They are rastered images so you might have to go to Object>Flatten Transparency and choose 100% Raster you might then have to also after it is flattened select all the pieces and go back to Object>Rasterize.
Or come to think of it you might be able to select all of the images with drop shadow and simply go to Object Rasterize.
Thank you for all your help Wade, CHM, and Larry.
Unfortunately none of the suggestions seem to have worked so I would like to go over what I have done and see if there are any other clues.
I made a poster (see screen shot here http://www.mpkeane.com/Poster/Poster%20SS.png) with many layers of photo images and text. I wish to flatten the file for printing because I was told to do by my printer. This has two purposes: 1) to make the file smaller than the 68Mb it is now, and 2) to collect all the images in a single layer for ease of printing.
• Layer Palette > toggle button in upper right hand corner > Flatten Artwork: This didn’t seem to do anything at all.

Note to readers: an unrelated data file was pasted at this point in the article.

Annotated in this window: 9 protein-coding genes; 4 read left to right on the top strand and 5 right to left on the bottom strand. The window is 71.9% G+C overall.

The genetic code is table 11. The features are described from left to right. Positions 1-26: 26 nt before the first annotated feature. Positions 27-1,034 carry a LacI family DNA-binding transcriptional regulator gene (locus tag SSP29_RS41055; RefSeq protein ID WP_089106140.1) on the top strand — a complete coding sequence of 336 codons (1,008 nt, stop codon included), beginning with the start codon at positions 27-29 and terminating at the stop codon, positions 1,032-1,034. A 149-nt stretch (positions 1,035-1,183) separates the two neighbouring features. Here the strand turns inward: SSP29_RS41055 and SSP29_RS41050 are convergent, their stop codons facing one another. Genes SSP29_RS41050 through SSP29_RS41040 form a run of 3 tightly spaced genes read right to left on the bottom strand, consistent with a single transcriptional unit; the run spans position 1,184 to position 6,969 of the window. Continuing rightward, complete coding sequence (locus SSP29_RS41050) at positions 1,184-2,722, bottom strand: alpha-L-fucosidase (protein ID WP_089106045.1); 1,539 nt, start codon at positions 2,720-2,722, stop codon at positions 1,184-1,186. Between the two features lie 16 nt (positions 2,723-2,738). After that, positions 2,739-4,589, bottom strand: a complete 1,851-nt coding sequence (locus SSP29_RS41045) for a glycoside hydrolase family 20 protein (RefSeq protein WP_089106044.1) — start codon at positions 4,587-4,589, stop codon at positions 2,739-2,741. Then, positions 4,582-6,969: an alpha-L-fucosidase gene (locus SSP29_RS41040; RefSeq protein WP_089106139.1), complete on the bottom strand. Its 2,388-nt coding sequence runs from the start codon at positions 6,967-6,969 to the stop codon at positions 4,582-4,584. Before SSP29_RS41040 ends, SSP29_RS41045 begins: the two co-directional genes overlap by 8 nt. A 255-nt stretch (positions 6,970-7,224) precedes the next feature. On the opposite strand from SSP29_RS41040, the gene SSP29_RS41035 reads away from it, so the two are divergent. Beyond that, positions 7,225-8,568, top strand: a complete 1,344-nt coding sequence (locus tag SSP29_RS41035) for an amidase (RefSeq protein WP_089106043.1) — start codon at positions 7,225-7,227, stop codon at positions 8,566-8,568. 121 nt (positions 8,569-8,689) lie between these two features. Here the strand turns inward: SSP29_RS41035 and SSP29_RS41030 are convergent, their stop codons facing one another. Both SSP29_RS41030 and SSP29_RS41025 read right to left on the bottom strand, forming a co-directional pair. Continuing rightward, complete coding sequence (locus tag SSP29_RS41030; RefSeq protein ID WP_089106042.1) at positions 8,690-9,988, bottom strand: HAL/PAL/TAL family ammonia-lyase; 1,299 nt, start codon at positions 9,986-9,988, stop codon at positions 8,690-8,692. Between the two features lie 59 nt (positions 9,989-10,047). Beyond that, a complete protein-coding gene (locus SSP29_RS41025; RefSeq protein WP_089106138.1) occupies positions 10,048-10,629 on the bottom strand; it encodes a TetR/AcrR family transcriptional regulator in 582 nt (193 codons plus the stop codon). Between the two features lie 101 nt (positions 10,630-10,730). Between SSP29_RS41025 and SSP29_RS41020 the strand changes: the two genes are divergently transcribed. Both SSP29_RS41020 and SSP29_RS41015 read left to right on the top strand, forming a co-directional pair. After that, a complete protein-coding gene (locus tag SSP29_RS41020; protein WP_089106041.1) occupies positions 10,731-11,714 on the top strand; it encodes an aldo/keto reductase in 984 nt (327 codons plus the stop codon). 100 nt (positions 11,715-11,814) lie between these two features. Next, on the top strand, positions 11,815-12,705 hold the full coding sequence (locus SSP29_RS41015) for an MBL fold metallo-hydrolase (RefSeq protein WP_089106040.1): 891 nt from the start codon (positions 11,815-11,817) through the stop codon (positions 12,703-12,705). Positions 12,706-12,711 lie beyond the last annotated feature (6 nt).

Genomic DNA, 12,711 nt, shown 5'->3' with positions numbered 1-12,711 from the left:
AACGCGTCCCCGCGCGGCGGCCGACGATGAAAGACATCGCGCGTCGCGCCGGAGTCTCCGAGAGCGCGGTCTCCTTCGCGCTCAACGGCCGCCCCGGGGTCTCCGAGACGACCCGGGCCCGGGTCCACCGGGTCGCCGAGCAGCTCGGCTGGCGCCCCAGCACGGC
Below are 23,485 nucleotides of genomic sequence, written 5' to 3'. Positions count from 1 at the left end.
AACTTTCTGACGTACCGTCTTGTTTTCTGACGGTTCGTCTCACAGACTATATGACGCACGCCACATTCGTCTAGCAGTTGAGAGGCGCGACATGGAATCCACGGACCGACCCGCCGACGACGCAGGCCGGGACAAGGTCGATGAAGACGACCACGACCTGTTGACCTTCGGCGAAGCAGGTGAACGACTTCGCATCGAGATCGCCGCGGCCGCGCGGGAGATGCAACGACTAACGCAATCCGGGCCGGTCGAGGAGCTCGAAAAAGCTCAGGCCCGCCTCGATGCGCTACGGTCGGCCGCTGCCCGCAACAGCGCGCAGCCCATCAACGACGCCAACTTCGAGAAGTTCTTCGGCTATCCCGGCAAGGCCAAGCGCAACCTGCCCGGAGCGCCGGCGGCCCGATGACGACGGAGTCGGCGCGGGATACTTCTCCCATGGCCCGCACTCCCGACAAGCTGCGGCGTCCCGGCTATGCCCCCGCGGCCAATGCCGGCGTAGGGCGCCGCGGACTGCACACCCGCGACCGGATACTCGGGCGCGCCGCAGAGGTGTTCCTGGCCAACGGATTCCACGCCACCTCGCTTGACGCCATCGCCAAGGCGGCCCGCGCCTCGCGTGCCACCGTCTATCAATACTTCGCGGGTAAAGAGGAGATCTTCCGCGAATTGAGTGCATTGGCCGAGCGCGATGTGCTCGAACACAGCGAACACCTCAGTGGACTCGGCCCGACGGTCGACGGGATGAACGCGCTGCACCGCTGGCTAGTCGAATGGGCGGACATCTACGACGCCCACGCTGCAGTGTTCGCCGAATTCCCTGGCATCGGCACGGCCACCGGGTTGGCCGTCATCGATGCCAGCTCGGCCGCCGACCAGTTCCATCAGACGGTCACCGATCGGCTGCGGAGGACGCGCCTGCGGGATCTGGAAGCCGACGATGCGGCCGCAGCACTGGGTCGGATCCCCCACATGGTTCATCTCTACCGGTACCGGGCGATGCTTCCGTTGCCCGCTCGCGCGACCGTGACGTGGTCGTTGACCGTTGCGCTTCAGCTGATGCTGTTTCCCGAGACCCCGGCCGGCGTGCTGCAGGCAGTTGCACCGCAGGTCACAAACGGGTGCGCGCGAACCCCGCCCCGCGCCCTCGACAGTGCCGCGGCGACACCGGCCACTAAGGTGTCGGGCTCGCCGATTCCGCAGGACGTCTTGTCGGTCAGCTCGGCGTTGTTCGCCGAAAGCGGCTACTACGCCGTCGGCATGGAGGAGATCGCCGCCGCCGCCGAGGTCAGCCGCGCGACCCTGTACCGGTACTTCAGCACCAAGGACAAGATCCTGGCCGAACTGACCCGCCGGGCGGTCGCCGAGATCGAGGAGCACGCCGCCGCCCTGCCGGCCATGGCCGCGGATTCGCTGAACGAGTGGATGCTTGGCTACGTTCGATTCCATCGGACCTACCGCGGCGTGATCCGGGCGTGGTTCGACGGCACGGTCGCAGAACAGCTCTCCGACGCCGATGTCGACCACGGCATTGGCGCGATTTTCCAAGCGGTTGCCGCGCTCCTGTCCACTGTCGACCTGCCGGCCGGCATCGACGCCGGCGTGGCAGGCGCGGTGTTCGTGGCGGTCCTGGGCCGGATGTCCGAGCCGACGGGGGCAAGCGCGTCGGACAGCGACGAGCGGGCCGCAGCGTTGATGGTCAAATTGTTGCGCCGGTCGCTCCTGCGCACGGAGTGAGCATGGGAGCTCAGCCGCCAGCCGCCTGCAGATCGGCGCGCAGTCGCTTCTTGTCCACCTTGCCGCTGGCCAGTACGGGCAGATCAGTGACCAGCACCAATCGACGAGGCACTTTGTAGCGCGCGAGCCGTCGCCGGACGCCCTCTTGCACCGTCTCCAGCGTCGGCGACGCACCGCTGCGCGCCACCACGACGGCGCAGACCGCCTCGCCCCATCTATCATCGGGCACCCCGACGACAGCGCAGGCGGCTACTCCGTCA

• Layer Palette > toggle button in upper right hand corner > Merge Selected: Got an error message that this was not possible.
• Object Menu > Flatten Transparency > The drop shadows on the square images get thin grey lines around them (http://www.mpkeane.com/Poster/Grey%20Lines.png)
• Object Menu > Rasterize > Broke the whole poster into a grid of small squares making a huge file that took 10 minutes to load and had grey grid lines in places where the drop shadows were
• Saving as PDF1.3 didn’t seem to flatten anything. The file was still big and the separate portions of the poster all loaded separately.
• Saving as PDFX-1a is not available on CS 11.0.0 but I tried it on a friend’s computer (CS 3) but again, it didn’t seem to flatten anything. The files is still big and the separate portions of the poster all load separately.
Photos are RGB. Do they need to be CMYK to work?
Photos are linked into poster. I tried embedding the images in the poster but it made the file 248Mb instead of 68Mb and didn’t seem to help with any of the other issues either.
Any hints would be appreciated.
You are trying to think of Illustrator (object-based, vector) in Photoshop (single raster image) terms. Two ENTIRELY different worlds.
You don't "flatten" things in Illustrator in the sense that you do in Photoshop. Nor should you want to. Doing that would rasterize the entire file. You are misunderstanding the meanings of every one of the commands you referenced.
68MB is not a large file for a full-page ad in a commercial offset printing workflow. (But I suspect your raster images are grossly oversampled.)